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What Does Black Lives Matter Means To You?

Editors at Varo
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Last week, American law enforcement officers killed another unarmed black man, George Floyd. For many it was a wake-up call. For others, it was another reminder of the systemic racism black Americans face.

It’s time to listen. So, we asked our followers on social media, what Black Lives Matter means to them. This is what they said.

“Growing up I dealt with being called a monkey, dirty or burnt because of the color of my skin. I was a child who was innocent and didn’t even know what skin color was. Going home crying daily in elementary school. Each day my mother would sit me down and teach me a little about Malcolm X, Rosa Parks, Dr. King, and many others. I value life and I am truly grateful for God waking me up to see another day I pray this looting and crazy riots STOP immediately 🙏. I pray for a better FUTURE.”

“It sad that I have constantly talk to my he’s only 13yrs old race. That he will be judged or seen as a threat because of his skin color. Even me at work I disagree with something I voice my opinion even the slightest change in my voice I’m looked at as the angry black woman. It’s tiring at time being Black in this world.”

“It’s just, being  ablack man in America, I’m always looking over my shoulder wondering what could happen, or I’m constantly looking in my mirrors for cops, because those stops can always go bad. At the end of the day we just want to make it to our respective destinations and be with the ones we love just like everyone else.”

“I have two boys 16 and 4. For my black lives matters protecting their future. Teaching them that there is a negativity in the world however there’s a positivity. Educating them because you never know how they can influence the world.”

“I’m a young black man. I live in a predominantly white area. With everything that goes on today, I don’t get to enjoy my walks and my runs around the city like everyone else. Because of what I see on tv I fear that could be me next. I’ve had my fair share of being racially profiled. It sucks that when I got to certain places that I get looked at different because of my skin. I would love love in a world where my mother can sleep at night and enjoy her days and not have to call me every single time a young black man dies because of race. I would love it if I can be heard and listened to and treated like a human and not some vicious animal. I’m a quiet individual. I stay to myself. I normally don’t partake in these things but I’m TIRED. The sad part is I used to feel safe in my home..but not anymore. I dint even get to sleep in a deep sleep anymore because I feer getting got in my sleep all because of a “mistake”.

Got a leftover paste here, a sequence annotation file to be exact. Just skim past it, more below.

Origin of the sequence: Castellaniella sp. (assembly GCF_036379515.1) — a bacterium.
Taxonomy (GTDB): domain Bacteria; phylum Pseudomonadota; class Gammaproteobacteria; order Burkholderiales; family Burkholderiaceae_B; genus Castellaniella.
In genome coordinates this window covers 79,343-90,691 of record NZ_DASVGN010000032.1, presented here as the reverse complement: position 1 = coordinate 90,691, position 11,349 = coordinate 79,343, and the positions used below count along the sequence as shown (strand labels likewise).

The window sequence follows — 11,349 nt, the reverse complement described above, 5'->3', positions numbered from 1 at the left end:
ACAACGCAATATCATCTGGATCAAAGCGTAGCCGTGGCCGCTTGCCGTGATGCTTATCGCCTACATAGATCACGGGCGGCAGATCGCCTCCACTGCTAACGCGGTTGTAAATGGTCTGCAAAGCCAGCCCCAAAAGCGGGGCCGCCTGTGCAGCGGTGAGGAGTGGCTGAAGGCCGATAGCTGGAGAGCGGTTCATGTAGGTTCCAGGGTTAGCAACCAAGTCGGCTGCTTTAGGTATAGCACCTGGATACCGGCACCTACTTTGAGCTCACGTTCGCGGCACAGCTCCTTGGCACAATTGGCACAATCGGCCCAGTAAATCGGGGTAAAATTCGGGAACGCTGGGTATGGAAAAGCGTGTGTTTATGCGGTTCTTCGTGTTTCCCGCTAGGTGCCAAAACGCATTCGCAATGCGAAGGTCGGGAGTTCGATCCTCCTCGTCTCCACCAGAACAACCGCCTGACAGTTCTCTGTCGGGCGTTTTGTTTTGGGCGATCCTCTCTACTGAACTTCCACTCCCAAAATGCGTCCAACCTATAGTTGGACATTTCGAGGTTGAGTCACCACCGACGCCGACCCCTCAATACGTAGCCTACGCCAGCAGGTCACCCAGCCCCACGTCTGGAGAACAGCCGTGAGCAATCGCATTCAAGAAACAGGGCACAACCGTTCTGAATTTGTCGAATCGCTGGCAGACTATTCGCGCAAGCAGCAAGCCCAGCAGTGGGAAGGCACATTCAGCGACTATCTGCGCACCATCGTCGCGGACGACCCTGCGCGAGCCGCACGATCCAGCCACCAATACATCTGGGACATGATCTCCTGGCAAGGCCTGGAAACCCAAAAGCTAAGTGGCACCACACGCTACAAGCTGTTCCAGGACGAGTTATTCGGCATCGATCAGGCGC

“I won’t be quiet anymore. Enough is enough. I’m tired of living in fear. Tired of being treated different. I want the same treatment as others. I want the same respect as others. I want the same respect as others. I want tto be able to run and walk around and go the places that others do and not be discriminated against. If I get pulled over I want that same treatment the others get.”

“It means recognizing the suffering of my neighbors, even if it upsets my comforts, and supporting them.”

“It means we count and are to be treated as such.”

“My brothers and friends make it home safely every night.”

“Not being in fear when I see a cop while I’m out because of my skin tone.”

“My sons not being a hashtag.”

“It means black people have worth just like everybody else.”

“It means standing together for what is right.”

“It means mothers of black children shouldn’t have to worry if their kid will be the next one murdered.”

“Being able to raise my son without fear.”

“That I can high and walk around and not have to look over my shoulder in fear.”

“Me and my brothers make it home every day.”

“Justice for the souls wrongly taken away from us. Rest in Power.”

“That both my son and I matter as the Black people. We have the same hopes, dreams as anyone.”

“It means examining my internal racism. It means that all lives will never matter until BLACK LIVES do.”

“If we were all blind, we’d focus more on what a person is about, not what they look like.”

“Equal rights, not only in words but also in deeds.”

“It means safety for my son.”

“Unity, we all are family, every color.”

“To be free from police brutality.”

“CORRECTING INJUSTICE”

“It means having my people fight for our rights, wanting to all feel the same like, genuine humans.”

“We need action and change in our law enforcement to end brutal treatment against African Americans.”

You can read the responses here.

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